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Life Extension Magazine

Life Extension Magazine December 2010
As We See It

Do Consumers Really Want Healthy Food?

By William Faloon

Why We Don’t Use Cans

Do Consumers Really Want Healthy Food?

There is a growing concern that the lining of canned foods with bisphenol-A or BPA (found in 57% of canned foods) represents a health risk.145,146 It has been shown to be an “endocrine (hormone) disruptor,” which raises concern about potential cancer risk.147,148

The FDA says bisphenol-A is safe, but we have little confidence in a government agency that is so beholden to the financial interests of processed food companies.

We have therefore decided to package Life Extension’s new Vegetable Soups in an advanced BPA and phthalate-free polymer pouch to not only preserve the integrity of the cruciferous vegetables, but also protect our members against bisphenol-A exposure.

Do Consumers Really Want Healthy Food?

The title of this editorial is “Do Consumers Really Want Healthy Food?”

I ask this question because the price of cruciferous vegetables and extra-virgin olive oil is higher than pasta, potatoes, rice, corn, and the other cheap ingredients found in vegetable soups sold by processed food companies.

What’s Missing From Cooked Vegetables?

For the first production run of Life Extension’s Vegetable Soups (described fully at the end of this article), we need to charge a retail price of $11.95 per two-pound pouch. Members pay $8.96 for either of these Vegetable Soups. If six pouches are purchased of any assortment of these two soups, the member price drops to $8.44 per pouch.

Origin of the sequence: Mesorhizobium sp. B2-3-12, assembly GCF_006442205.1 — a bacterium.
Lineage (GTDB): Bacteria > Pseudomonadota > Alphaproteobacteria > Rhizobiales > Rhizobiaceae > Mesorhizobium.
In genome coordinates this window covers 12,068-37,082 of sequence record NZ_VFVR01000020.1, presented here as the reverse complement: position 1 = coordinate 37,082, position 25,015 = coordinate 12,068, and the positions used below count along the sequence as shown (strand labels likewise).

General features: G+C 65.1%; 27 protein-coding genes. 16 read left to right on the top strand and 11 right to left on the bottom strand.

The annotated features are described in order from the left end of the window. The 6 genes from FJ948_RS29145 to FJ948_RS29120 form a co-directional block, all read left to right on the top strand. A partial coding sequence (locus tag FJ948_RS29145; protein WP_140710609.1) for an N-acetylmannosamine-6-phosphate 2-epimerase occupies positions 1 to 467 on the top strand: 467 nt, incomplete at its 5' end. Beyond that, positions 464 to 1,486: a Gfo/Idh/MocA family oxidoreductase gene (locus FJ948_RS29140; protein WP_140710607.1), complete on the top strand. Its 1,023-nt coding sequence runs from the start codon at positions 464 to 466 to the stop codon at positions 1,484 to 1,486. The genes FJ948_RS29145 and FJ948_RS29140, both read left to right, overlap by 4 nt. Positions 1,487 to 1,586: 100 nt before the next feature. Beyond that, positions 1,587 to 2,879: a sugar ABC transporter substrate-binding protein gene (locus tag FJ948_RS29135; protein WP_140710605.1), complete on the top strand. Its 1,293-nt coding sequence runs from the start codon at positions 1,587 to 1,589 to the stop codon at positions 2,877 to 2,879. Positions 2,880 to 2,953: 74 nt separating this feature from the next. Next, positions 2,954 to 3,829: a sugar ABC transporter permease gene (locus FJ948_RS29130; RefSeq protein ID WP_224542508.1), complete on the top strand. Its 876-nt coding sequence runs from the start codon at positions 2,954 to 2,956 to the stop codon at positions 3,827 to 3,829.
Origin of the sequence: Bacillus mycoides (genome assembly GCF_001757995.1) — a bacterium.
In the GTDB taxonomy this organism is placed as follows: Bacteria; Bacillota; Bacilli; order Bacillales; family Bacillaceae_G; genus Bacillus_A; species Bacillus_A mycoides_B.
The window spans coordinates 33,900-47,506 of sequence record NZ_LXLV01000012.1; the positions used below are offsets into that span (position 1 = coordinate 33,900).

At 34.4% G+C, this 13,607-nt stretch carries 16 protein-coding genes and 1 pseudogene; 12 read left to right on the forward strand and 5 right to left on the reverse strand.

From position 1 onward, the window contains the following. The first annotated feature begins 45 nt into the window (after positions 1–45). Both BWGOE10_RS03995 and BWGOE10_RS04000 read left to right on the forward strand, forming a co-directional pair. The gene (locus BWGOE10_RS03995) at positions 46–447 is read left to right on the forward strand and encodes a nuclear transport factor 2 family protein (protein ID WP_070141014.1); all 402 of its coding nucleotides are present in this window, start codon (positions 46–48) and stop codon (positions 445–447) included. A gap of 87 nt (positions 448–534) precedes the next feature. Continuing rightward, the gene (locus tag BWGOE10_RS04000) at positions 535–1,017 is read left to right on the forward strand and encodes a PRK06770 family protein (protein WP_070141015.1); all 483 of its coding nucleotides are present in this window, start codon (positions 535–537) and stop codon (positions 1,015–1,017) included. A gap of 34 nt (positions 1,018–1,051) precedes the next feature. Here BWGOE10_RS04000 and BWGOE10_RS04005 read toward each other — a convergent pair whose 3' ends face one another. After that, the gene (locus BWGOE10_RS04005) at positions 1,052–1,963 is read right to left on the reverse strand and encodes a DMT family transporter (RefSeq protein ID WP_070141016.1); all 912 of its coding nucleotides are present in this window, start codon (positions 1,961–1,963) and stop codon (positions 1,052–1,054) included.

Even at the discounted member prices, these vegetable soups are higher priced per pound than what is typically found in grocery stores. The question is: do consumers want to continue buying vegetable soups laden with sugar-starches and other mediocre ingredients?

I frankly don’t know the answer. After all, for $5 nowadays, you can buy a big submarine sandwich and believe the advertising that eating one every day will enable you to lose weight and stay healthy.

As far as taste is concerned, I believe these soups are superior to anything on the market. But I am a poor judge of taste, as I have subconsciously trained myself to enjoy eating foods that are healthy.

I look forward to hearing feedback from members who try our new Cruciferous Vegetable and/or Asian Cruciferous Vegetable soups. If these are well received by the membership, we will expand into a broader line of health promoting foods… and lower the price in the process.

What’s Missing From Cooked Vegetables?

There is one important caveat that I have to tell you here. During the cooking process required to make any soup, some of the beneficial compounds contained in the vegetables are invariably lost.

Those concerned about certain cancers often rely on supplements that contain standardized potencies of nutrients found in healthy vegetables such as indole-3-carbinol,127-130 diindolymethane,131-135 sulforaphane,136-140 and apigenin.141-144

Even when including cooked vegetables in your diet, it is still important to obtain standardized potencies of cruciferous and other vegetable extracts from your supplements and/or carefully steamed vegetables.


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